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Found Fetal 29 times.

Displaying results 1 to 10.

1. Alpha fetoprotein (AFP)
This is a protein the blood level of which is measured by laboratory methods. Its level is elevated in the mother's blood when there are fetal spinal cord defects (anencephaly, myelomeningocele), threatened abortion, twin gestation, and abruptio placentae. The AFP screening test for the mother's blood is usually conducted at 16 - 18 weeks of pregnancy. AFP level in the amniotic fluid obtained in amniocentesis is measured to identify abnormal fetal development. In humans, AFP is a useful marker for the diagnosis and assessment of the tumors of the testis (teratocarcinoma and embryonal carcinoma). AFP is also elevated in patients with primary liver cancer (hepatocellular carcinoma) and in women with some types of germ cell ovarian tumors. (Normal range: less than 40 micrograms per liter).

2. Alpha-fetoprotein
The fetal equivalent of albumin .

3. Amniocentesis
A technique for testing the genetic health of a fetus by inserting a needle through the mother's abdominal wall into the uterus and extracting a small amount of the amniotic fluid, the fluid that surrounds the fetus. Sloughed-off fetal cells ( fibroblast s) found in this fluid are then cultured and their DNA examined for defects. This procedure is done in the second trimester, and because of the time needed to do the culture, results aren't generally available until after the 20th week of pregnancy.

4. Amniocentesis
A method of prenatal testing in which amniotic fluid is withdrawn from the uterus through a needle. The fluid and the fetal cells it contains are analyzed to detect biochemical or chromosomal disorders.

5. Anti-phospholipid syndrome
Anti-phospholipid syndrome is an autosomally inherited genetic disorder in which an affected individual produces antibodies against his/her own cellular phospholipid components. This is manifested clinically as a tendency to have arterial and venous thrombosis , thrombocytopenia and recurrent fetal loss (miscarriage).

6. Chorionic villi sampling (CVS)
A method of prenatal testing in which fetal cells from the fetal side of the placenta (chorionic villi) are extracted and analyzed for chromosomal and biochemical defects.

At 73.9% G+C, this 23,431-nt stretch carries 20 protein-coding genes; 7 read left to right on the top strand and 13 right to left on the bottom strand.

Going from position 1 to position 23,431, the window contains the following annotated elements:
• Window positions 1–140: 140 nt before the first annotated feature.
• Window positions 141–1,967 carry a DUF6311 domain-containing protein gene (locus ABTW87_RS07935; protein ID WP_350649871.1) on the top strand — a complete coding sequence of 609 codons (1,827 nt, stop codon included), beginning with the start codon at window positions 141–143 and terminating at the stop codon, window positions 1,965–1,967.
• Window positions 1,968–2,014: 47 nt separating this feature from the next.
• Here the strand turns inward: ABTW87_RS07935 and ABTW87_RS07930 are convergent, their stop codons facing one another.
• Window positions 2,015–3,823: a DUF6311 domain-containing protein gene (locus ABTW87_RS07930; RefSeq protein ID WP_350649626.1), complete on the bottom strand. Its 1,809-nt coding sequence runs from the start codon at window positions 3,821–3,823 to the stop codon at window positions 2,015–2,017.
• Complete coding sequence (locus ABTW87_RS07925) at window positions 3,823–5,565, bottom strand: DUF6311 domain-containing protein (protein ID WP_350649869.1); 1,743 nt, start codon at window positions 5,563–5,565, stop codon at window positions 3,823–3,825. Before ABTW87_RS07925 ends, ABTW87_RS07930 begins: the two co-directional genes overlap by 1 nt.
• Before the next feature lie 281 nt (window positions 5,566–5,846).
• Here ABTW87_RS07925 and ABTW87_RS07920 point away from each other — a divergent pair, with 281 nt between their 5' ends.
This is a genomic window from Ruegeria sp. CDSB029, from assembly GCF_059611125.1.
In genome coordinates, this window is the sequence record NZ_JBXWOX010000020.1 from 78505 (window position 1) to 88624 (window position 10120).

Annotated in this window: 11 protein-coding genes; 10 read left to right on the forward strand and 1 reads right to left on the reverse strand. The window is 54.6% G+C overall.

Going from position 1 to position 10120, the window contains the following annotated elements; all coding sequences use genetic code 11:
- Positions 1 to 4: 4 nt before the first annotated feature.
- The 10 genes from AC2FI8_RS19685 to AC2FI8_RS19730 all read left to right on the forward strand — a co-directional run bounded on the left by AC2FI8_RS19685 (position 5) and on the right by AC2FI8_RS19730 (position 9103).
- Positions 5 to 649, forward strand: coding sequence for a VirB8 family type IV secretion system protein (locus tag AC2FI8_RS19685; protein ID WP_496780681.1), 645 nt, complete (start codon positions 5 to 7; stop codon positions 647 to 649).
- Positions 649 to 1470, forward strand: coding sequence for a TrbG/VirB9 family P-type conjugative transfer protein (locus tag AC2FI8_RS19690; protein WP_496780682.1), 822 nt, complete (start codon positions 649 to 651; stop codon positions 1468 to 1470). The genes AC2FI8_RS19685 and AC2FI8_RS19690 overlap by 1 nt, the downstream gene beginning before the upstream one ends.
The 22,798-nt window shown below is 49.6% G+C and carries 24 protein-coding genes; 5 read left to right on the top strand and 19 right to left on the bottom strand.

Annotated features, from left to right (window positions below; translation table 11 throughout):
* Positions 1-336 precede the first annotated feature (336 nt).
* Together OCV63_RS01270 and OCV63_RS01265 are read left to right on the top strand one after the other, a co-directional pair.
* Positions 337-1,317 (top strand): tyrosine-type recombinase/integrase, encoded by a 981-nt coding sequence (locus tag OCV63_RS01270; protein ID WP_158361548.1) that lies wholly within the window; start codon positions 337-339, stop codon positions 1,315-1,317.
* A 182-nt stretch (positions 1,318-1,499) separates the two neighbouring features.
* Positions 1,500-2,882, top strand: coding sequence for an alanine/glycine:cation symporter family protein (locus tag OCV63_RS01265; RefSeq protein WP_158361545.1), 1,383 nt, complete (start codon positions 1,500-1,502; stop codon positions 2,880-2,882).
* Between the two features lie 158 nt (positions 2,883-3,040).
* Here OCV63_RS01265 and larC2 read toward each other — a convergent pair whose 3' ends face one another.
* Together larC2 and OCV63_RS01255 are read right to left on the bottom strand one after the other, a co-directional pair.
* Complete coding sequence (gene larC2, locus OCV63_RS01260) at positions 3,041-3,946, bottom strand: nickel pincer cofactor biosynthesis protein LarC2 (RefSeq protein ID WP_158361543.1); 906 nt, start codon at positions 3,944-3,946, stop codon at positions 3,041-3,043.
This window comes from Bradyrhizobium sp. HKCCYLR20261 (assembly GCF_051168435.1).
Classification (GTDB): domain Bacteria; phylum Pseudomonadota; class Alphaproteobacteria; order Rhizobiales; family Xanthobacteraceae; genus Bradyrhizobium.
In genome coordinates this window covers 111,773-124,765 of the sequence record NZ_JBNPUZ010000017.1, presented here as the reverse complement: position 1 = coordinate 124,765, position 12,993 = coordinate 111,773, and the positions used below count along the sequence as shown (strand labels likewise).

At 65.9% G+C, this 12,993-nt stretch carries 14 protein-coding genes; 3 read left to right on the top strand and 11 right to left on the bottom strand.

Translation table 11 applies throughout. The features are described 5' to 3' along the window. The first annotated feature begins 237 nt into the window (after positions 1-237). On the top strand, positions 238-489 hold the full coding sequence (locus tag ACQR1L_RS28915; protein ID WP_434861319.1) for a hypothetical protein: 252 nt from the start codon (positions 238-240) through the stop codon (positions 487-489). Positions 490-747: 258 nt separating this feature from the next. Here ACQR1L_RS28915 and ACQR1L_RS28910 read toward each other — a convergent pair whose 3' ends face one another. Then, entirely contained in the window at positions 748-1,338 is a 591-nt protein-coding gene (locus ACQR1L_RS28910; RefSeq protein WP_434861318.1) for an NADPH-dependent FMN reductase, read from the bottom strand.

7. Cryptorchidism (undescended testes)
Cryptorchidism is the condition in which one or both testes fail to descend into the scrotum during the fetal or infant period. If both testes are involved, sperm are not formed and the patient is fertile. There is also a higher incidence of testicular cancer for an undescended testicle.

8. Diethylstilbestrol (DES)
A synthetic estrogen (originally prescribed to prevent miscarriage) that caused malformations of the reproductive organs in some who were exposed to the drug during fetal development.

9. Erythroblastosis fetalis
A type of anemia which can occur in newborns that have Rh+ blood and which are born to mothers with Rh- blood (see Rh factor ). Symptoms include lots of erythroblast cells which are circulating in the blood instead of being within bone marrow, liver and spleen enlargement, and edema (tissue swelling due to excessive fluid).

10. Erythroblastosis fetalis
Erythroblastosis fetalis is the condition in which a pregnant women produces an antibody (IgG) to the red blood cells of the fetus she is carrying, which causes the destruction of her fetus' red blood cells. This condition is worse in successive at-risk pregnancies. The antigens could be Rh (most commonly RhD), Kell, Duffy, Lutheran, and Kidd. The mother whose pregnancy is at risk is negative for these antigens.


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